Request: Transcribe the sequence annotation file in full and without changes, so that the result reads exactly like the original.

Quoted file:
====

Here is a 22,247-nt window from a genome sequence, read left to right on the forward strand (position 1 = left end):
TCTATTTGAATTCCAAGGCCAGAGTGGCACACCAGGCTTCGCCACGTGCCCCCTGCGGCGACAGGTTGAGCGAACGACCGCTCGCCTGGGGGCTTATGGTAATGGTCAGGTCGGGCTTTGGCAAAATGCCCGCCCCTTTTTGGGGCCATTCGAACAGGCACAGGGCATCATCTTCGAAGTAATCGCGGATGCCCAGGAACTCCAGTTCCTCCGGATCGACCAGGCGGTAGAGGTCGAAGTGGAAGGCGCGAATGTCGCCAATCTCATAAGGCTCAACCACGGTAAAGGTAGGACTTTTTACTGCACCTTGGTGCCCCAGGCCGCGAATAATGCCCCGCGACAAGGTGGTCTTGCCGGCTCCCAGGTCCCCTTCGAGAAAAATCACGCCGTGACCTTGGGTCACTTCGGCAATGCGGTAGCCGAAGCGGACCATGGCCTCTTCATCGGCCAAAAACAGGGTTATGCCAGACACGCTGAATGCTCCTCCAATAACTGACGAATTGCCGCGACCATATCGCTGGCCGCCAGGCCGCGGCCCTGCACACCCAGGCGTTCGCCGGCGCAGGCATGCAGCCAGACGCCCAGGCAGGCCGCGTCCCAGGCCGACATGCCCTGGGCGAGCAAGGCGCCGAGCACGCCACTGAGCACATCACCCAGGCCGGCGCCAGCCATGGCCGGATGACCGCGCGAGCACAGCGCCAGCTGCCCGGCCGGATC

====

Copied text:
Here is a 22,247-nt window from a genome sequence, read left to right on the forward strand (position 1 = left end):
TCTATTTGAATTCCAAGGCCAGAGTGGCACACCAGGCTTCGCCACGTGCCCCCTGCGGCGACAGGTTGAGCGAACGACCGCTCGCCTGGGGGCTTATGGTAATGGTCAGGTCGGGCTTTGGCAAAATGCCCGCCCCTTTTTGGGGCCATTCGAACAGGCACAGGGCATCATCTTCGAAGTAATCGCGGATGCCCAGGAACTCCAGTTCCTCCGGATCGACCAGGCGGTAGAGGTCGAAGTGGAAGGCGCGAATGTCGCCAATCTCATAAGGCTCAACCACGGTAAAGGTAGGACTTTTTACTGCACCTTGGTGCCCCAGGCCGCGAATAATGCCCCGCGACAAGGTGGTCTTGCCGGCTCCCAGGTCCCCTTCGAGAAAAATCACGCCGTGACCTTGGGTCACTTCGGCAATGCGGTAGCCGAAGCGGACCATGGCCTCTTCATCGGCCAAAAACAGGGTTATGCCAGACACGCTGAATGCTCCTCCAATAACTGACGAATTGCCGCGACCATATCGCTGGCCGCCAGGCCGCGGCCCTGCACACCCAGGCGTTCGCCGGCGCAGGCATGCAGCCAGACGCCCAGGCAGGCCGCGTCCCAGGCCGACATGCCCTGGGCGAGCAAGGCGCCGAGCACGCCACTGAGCACATCACCCAGGCCGGCGCCAGCCATGGCCGGATGACCGCGCGAGCACAGCGCCAGCTGCCCGGCCGGATC